There are plenty other relevant geo-speedbumps, and nearer to the Lower Columbia River/Fort Vancouver homeland, that played actual roles in Jargon history.

Some are more geopolitical in nature: Chinuk Wawa was used pretty early on in southern and southwestern Oregon, right up to the modern California border. But early California settler society differed from Oregon’s, I argue, in its greater hostility toward Native people. So outside of the Sacramento area, which had already been a Hudson’s Bay Company fur-trade outpost before all those Americans showed up, we find little trace of CW in that state. California had a firm conception of its borders–and of an identity as “not Oregon!”–by the early date of September 9, 1850, when it became a US state.

Other obstacles to the spread of the Jargon are strictly due to terrain and climate. Still thinking of Oregon, there’s virtually no evidence of this language having been used between Native and White people in the southeast quadrant of the state. That zone was sparsely populated from time immemorial, having to do with its harsher environmental conditions. It never supported quite the density of people, either aboriginally or post-contact, that the temperate and better-watered west and north of the state did. This was a region that was settled late, and gradually, and by individualists who experienced less need to rely on help from a Native population that outnumbered them.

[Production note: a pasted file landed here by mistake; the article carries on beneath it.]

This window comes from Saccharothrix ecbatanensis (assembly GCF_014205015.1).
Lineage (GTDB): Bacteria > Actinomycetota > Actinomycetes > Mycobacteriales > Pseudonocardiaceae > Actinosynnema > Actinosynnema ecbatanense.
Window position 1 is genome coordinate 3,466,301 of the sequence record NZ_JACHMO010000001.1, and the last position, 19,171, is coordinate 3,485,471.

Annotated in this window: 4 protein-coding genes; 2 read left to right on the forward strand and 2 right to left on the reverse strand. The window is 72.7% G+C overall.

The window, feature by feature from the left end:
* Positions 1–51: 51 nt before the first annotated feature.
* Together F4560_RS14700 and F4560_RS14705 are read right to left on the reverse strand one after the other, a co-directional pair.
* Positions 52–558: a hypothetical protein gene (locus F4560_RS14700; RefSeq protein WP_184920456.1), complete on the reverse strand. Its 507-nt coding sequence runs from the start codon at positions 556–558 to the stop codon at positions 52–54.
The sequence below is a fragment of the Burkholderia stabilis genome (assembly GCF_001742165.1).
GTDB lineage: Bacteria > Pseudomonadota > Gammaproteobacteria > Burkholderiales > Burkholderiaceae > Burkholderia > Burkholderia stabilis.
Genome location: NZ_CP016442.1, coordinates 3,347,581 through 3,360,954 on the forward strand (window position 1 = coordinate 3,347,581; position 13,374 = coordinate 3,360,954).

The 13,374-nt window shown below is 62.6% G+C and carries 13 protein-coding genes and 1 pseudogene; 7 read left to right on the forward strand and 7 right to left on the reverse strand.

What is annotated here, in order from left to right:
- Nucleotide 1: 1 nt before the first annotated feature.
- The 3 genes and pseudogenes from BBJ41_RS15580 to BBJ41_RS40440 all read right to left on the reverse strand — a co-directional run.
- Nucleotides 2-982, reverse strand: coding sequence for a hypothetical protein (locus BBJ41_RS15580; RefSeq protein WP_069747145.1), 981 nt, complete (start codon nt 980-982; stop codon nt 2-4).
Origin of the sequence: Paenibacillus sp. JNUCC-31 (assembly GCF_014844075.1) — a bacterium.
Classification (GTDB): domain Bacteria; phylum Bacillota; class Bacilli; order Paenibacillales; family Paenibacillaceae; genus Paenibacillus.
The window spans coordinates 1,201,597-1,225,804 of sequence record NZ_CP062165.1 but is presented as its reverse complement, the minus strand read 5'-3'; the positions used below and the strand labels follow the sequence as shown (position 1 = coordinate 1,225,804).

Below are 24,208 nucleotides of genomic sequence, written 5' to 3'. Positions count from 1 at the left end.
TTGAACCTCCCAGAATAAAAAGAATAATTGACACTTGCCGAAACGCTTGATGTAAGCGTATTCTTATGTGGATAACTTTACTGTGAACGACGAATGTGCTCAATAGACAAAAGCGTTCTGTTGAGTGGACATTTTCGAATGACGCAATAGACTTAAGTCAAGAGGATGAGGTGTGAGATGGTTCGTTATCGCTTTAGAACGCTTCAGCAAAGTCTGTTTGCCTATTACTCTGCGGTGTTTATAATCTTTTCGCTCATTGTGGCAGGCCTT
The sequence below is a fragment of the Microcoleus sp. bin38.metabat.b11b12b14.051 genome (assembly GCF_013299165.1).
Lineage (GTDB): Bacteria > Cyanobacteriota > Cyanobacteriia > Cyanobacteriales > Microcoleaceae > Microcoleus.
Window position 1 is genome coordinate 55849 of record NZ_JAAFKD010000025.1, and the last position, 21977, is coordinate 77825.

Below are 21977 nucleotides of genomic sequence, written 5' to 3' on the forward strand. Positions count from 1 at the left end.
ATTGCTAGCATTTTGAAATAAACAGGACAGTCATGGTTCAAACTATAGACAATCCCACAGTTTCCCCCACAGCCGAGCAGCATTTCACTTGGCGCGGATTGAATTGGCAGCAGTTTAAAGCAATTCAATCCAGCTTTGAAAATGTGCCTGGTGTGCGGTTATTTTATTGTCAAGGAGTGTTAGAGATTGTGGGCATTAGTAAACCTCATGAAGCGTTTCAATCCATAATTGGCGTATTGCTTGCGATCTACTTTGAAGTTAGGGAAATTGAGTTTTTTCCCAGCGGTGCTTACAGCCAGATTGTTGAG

oregon trail

(Image credit: Legends of America)

These paint two really distinct pictures from the third one that we find, which is in the main zones of Oregon Trail migration. Coming to this state in that era, many people followed portions of the Snake and Columbia Rivers, and the Willamette Valley — all providing natural transit routes. And the Native people of the semiarid section in the northeast corner of Oregon were already accustomed to outsiders who saw the need and usefulness of speaking Chinook Jargon with them, as this too was established fur-trade country. The Jargon had spread with ease from its Fort Vancouver hub gradually up the main rivers, and to some extent inland, with the fur brigades, about as far as the major post of Fort Boise (southeast Idaho, near Oregon). The arrival of new settlers, frequently worn-out and needing assistance from the almost entirely Native population, reinforced the value of the Jargon for interethnic communication here.